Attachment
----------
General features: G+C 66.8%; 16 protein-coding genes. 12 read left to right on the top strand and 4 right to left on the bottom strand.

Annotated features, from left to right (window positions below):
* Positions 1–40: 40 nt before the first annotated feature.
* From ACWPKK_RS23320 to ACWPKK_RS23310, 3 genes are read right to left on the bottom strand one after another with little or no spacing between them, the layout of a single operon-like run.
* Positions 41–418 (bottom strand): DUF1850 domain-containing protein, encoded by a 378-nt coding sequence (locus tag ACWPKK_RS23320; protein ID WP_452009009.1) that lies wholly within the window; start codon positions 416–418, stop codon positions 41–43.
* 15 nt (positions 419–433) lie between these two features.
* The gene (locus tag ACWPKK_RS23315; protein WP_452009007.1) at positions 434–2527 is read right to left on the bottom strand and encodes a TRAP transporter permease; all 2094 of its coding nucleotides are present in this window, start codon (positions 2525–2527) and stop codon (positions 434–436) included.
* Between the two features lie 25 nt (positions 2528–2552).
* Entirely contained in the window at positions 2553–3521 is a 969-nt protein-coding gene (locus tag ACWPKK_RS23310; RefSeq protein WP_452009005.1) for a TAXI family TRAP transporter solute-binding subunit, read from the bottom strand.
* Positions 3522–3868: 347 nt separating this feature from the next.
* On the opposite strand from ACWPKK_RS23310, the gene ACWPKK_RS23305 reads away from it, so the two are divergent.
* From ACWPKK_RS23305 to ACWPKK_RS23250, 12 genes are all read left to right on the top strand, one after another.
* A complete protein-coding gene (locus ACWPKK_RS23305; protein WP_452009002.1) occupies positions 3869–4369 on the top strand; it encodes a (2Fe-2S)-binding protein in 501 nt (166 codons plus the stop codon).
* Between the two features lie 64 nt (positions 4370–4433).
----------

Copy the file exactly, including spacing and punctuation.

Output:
General features: G+C 66.8%; 16 protein-coding genes. 12 read left to right on the top strand and 4 right to left on the bottom strand.

Annotated features, from left to right (window positions below):
* Positions 1–40: 40 nt before the first annotated feature.
* From ACWPKK_RS23320 to ACWPKK_RS23310, 3 genes are read right to left on the bottom strand one after another with little or no spacing between them, the layout of a single operon-like run.
* Positions 41–418 (bottom strand): DUF1850 domain-containing protein, encoded by a 378-nt coding sequence (locus tag ACWPKK_RS23320; protein ID WP_452009009.1) that lies wholly within the window; start codon positions 416–418, stop codon positions 41–43.
* 15 nt (positions 419–433) lie between these two features.
* The gene (locus tag ACWPKK_RS23315; protein WP_452009007.1) at positions 434–2527 is read right to left on the bottom strand and encodes a TRAP transporter permease; all 2094 of its coding nucleotides are present in this window, start codon (positions 2525–2527) and stop codon (positions 434–436) included.
* Between the two features lie 25 nt (positions 2528–2552).
* Entirely contained in the window at positions 2553–3521 is a 969-nt protein-coding gene (locus tag ACWPKK_RS23310; RefSeq protein WP_452009005.1) for a TAXI family TRAP transporter solute-binding subunit, read from the bottom strand.
* Positions 3522–3868: 347 nt separating this feature from the next.
* On the opposite strand from ACWPKK_RS23310, the gene ACWPKK_RS23305 reads away from it, so the two are divergent.
* From ACWPKK_RS23305 to ACWPKK_RS23250, 12 genes are all read left to right on the top strand, one after another.
* A complete protein-coding gene (locus ACWPKK_RS23305; protein WP_452009002.1) occupies positions 3869–4369 on the top strand; it encodes a (2Fe-2S)-binding protein in 501 nt (166 codons plus the stop codon).
* Between the two features lie 64 nt (positions 4370–4433).